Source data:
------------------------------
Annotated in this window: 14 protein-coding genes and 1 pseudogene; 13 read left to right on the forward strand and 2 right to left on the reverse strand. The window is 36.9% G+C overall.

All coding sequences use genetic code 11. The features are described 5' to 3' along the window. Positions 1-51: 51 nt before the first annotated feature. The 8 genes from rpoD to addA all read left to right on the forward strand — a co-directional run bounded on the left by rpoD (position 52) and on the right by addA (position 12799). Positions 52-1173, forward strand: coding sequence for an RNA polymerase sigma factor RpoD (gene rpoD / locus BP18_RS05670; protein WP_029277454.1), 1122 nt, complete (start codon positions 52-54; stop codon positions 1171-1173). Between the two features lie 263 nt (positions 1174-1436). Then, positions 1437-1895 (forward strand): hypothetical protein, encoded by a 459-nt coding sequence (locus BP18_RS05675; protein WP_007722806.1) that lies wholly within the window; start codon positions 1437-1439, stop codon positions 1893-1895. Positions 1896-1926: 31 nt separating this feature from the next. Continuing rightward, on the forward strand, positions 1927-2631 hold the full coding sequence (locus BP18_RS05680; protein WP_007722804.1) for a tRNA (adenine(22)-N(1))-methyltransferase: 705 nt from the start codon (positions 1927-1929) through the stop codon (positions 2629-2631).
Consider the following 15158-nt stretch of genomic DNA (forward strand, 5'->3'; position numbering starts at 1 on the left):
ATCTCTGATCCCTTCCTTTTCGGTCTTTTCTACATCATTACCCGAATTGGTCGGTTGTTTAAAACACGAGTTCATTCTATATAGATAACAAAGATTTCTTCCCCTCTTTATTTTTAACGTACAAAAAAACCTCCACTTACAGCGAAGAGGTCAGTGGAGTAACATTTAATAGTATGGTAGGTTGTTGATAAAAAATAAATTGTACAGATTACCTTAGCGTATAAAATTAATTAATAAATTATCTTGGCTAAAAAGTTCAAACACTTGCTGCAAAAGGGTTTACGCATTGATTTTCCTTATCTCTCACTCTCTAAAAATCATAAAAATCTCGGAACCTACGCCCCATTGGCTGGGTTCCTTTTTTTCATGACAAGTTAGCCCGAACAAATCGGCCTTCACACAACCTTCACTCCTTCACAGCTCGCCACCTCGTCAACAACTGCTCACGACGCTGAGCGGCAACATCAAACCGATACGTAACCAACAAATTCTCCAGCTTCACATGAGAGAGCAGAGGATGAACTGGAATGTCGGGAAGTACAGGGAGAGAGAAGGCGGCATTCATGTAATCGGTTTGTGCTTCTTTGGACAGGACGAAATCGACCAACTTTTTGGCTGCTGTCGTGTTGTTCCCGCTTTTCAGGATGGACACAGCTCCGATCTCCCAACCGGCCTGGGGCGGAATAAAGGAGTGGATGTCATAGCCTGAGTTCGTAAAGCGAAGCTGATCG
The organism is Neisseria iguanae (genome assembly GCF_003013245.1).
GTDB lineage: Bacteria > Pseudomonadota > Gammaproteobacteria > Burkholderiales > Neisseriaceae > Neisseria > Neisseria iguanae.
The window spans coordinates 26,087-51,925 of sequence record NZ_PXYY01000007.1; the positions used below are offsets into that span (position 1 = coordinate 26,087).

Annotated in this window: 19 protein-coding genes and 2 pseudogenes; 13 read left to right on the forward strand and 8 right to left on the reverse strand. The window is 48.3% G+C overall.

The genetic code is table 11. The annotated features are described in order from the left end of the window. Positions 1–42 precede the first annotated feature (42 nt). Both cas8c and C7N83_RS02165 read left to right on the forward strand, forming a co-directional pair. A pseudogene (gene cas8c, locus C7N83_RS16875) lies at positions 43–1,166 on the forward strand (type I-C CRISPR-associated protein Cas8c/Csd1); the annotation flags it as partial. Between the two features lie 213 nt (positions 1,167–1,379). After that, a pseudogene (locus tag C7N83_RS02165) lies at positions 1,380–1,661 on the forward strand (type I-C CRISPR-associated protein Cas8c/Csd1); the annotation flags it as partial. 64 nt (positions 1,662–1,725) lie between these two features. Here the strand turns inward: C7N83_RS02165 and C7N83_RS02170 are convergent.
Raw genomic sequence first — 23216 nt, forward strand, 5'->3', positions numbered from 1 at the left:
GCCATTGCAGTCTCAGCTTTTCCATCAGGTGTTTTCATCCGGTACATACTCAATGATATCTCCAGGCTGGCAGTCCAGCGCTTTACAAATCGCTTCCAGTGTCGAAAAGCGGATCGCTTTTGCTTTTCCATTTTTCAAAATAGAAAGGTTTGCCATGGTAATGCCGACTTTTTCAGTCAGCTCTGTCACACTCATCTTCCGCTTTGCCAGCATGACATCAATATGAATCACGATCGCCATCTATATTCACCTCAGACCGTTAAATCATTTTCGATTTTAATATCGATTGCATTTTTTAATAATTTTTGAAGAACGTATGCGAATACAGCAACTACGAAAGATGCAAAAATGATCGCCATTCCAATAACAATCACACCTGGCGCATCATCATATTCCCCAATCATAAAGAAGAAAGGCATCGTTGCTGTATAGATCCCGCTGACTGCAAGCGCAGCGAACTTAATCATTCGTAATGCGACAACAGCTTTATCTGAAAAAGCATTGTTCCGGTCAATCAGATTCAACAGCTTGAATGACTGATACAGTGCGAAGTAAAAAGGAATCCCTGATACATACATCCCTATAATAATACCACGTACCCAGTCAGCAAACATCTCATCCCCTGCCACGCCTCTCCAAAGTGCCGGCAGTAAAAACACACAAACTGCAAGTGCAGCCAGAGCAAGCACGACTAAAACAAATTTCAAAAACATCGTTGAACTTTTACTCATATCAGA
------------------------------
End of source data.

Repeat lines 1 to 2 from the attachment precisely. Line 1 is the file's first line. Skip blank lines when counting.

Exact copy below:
Annotated in this window: 14 protein-coding genes and 1 pseudogene; 13 read left to right on the forward strand and 2 right to left on the reverse strand. The window is 36.9% G+C overall.

All coding sequences use genetic code 11. The features are described 5' to 3' along the window. Positions 1-51: 51 nt before the first annotated feature. The 8 genes from rpoD to addA all read left to right on the forward strand — a co-directional run bounded on the left by rpoD (position 52) and on the right by addA (position 12799). Positions 52-1173, forward strand: coding sequence for an RNA polymerase sigma factor RpoD (gene rpoD / locus BP18_RS05670; protein WP_029277454.1), 1122 nt, complete (start codon positions 52-54; stop codon positions 1171-1173). Between the two features lie 263 nt (positions 1174-1436). Then, positions 1437-1895 (forward strand): hypothetical protein, encoded by a 459-nt coding sequence (locus BP18_RS05675; protein WP_007722806.1) that lies wholly within the window; start codon positions 1437-1439, stop codon positions 1893-1895. Positions 1896-1926: 31 nt separating this feature from the next. Continuing rightward, on the forward strand, positions 1927-2631 hold the full coding sequence (locus BP18_RS05680; protein WP_007722804.1) for a tRNA (adenine(22)-N(1))-methyltransferase: 705 nt from the start codon (positions 1927-1929) through the stop codon (positions 2629-2631).